Can Barry Bring D.C's Team Home?

September 22, 1994

After what happened to former Washington, D.C., mayor Marion S. Barry Jr. four years ago, we never thought we would have another complimentary word to say about him. But if it is true that he is trying to fulfill a campaign promise to keep the Redskins in the District, if somehow he manages to persuade Jack Kent Cooke to leave Laurel alone and take his team back where it belongs, we'll gladly give credit where it's due.

Since Mr. Cooke announced plans to plunk a 78,600-seat stadium in the middle of suburbia, just inside Anne Arundel County, it has become clear that few people want this project in Laurel.

Baltimore fears that the Redskins' move halfway up the Baltimore-Washington Parkway would destroy the hope that lingers of wresting an NFL team of its own. Washington doesn't want to lose its team. Anne Arundel officials are non-committal despite the tax benefits. State leaders are split. The unabashed enthusiasts include the business community, and that's about it.

Our main objection to a Laurel stadium has not changed after six weeks of zoning hearings in Anne Arundel County: Stadiums belong in cities. A stadium serves as an investment in the economic and cultural life of a city. Move it to the hinterlands, and you contribute to urban decline. You also get torn-up open space, traffic-clogged roads and neighborhoods forever altered.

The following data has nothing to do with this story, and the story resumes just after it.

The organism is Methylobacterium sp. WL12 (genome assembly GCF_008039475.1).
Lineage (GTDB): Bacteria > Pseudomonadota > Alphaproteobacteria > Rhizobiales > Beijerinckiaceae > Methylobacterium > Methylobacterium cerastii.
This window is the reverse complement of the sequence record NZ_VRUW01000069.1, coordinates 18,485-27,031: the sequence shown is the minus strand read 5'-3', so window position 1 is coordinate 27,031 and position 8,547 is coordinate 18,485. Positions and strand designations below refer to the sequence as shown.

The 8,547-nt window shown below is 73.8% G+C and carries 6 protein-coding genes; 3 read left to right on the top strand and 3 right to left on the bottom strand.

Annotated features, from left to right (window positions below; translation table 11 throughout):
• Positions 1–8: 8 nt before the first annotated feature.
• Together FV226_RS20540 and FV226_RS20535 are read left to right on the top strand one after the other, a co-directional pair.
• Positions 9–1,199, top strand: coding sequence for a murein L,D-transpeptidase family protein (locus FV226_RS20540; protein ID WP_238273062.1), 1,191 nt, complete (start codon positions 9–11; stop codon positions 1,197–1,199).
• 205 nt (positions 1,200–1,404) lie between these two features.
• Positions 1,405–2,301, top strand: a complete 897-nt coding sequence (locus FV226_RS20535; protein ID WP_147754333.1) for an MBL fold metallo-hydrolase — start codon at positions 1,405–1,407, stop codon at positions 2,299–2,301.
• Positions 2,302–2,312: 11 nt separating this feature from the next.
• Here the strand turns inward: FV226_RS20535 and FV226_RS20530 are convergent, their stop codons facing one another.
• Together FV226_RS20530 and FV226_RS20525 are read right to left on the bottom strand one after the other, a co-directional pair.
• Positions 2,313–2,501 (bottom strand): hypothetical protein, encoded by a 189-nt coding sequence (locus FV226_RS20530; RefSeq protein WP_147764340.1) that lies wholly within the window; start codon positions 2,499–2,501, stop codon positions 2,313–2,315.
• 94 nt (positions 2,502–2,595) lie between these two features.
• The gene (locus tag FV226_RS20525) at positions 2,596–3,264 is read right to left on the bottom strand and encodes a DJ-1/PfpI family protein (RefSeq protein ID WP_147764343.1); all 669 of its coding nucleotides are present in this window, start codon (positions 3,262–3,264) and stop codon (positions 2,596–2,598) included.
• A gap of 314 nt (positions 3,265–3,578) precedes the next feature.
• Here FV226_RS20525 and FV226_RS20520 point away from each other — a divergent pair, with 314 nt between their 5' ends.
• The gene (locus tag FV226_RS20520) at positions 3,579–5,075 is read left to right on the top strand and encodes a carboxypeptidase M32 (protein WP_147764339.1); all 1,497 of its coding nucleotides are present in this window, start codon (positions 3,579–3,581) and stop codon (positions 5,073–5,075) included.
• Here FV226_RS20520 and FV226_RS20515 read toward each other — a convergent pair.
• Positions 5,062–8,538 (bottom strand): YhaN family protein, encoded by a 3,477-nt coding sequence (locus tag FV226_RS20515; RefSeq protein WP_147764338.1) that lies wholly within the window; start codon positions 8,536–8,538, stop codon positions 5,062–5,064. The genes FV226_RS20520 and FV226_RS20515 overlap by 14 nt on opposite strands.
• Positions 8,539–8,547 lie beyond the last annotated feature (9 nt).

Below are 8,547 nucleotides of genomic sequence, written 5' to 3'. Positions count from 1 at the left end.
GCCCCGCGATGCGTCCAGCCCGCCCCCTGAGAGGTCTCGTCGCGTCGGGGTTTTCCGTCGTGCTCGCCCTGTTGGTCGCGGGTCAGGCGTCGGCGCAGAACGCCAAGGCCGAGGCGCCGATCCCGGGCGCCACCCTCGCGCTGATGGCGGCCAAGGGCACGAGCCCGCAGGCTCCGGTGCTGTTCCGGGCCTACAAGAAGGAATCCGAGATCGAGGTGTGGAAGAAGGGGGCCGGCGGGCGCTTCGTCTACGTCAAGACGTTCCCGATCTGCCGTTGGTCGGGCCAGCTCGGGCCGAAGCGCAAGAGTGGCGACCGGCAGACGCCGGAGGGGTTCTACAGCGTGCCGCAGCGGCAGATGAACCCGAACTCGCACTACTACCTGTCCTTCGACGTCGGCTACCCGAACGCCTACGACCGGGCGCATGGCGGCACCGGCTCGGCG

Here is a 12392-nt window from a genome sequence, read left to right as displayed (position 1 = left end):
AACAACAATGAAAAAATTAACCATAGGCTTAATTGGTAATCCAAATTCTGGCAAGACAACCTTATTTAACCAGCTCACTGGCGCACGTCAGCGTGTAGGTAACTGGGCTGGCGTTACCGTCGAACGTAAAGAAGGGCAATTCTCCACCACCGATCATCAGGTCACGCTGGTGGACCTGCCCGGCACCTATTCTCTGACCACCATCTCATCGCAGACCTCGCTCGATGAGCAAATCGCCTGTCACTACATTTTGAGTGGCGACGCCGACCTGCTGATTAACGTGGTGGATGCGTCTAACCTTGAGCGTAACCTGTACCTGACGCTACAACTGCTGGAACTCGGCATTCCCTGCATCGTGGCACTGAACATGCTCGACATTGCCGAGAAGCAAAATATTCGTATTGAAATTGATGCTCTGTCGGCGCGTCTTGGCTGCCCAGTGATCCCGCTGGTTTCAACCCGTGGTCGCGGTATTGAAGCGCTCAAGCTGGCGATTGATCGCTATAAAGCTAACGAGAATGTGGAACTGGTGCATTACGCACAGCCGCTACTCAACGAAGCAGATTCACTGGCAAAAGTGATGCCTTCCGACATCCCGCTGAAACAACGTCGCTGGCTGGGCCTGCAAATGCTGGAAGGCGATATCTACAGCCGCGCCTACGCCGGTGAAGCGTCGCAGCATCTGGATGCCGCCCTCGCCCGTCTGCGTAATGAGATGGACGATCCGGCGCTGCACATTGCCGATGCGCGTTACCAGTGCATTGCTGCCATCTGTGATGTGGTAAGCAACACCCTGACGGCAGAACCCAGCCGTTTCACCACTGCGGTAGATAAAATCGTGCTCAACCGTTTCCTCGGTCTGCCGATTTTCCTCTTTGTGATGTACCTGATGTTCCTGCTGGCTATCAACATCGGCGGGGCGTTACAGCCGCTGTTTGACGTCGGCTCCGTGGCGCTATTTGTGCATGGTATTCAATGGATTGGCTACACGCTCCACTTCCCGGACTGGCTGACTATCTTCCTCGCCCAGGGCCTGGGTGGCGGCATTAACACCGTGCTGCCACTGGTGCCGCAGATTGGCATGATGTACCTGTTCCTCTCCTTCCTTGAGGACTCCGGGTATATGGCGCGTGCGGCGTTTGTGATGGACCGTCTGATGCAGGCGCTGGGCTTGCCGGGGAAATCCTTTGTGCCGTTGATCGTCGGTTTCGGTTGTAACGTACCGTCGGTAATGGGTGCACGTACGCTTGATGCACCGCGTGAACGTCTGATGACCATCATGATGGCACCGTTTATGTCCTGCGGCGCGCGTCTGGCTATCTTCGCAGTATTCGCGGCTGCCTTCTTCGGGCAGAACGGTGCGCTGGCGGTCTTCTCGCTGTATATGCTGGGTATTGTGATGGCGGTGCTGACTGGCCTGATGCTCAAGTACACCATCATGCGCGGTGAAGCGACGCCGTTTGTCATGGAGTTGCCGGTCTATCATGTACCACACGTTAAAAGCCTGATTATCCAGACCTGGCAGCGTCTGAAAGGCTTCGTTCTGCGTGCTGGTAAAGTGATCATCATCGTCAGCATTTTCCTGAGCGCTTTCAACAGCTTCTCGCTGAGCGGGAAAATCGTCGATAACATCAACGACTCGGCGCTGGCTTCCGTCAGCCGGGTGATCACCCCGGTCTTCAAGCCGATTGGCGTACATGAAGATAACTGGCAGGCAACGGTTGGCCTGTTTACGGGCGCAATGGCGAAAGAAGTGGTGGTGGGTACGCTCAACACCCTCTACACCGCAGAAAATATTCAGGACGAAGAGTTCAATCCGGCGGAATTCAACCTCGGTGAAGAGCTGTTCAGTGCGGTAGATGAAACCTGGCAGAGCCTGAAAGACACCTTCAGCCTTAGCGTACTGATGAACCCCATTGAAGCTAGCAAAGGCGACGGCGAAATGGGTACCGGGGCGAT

Anne Arundel has yet to rule on Mr. Cooke's request. But the hearings did nothing to assure us that a stadium would work at the proposed site next to Laurel Race Course. The Redskins' requests for a 50 percent reduction in parking and for landscape variances, their proposal to allow parking inside the race track oval, the possibility that a storm-water management pond might have to be buried underground -- these are warning signals that the site is just too small for a project of this magnitude.

Moreover, the Redskins never proved their traffic management system wouldn't fall apart if any of their assumptions about mass transit and car pooling are wrong.

Indeed, the team's 11th hour proposal to deny admission to fans without entrance passes showing they used mass transit or parked in stadium lots seemed a desperate attempt to reassure that traffic won't be a problem.

No one knows if Mr. Cooke is open to going back to Washington. But if Mr. Barry thinks he can make him change course, more power to him.

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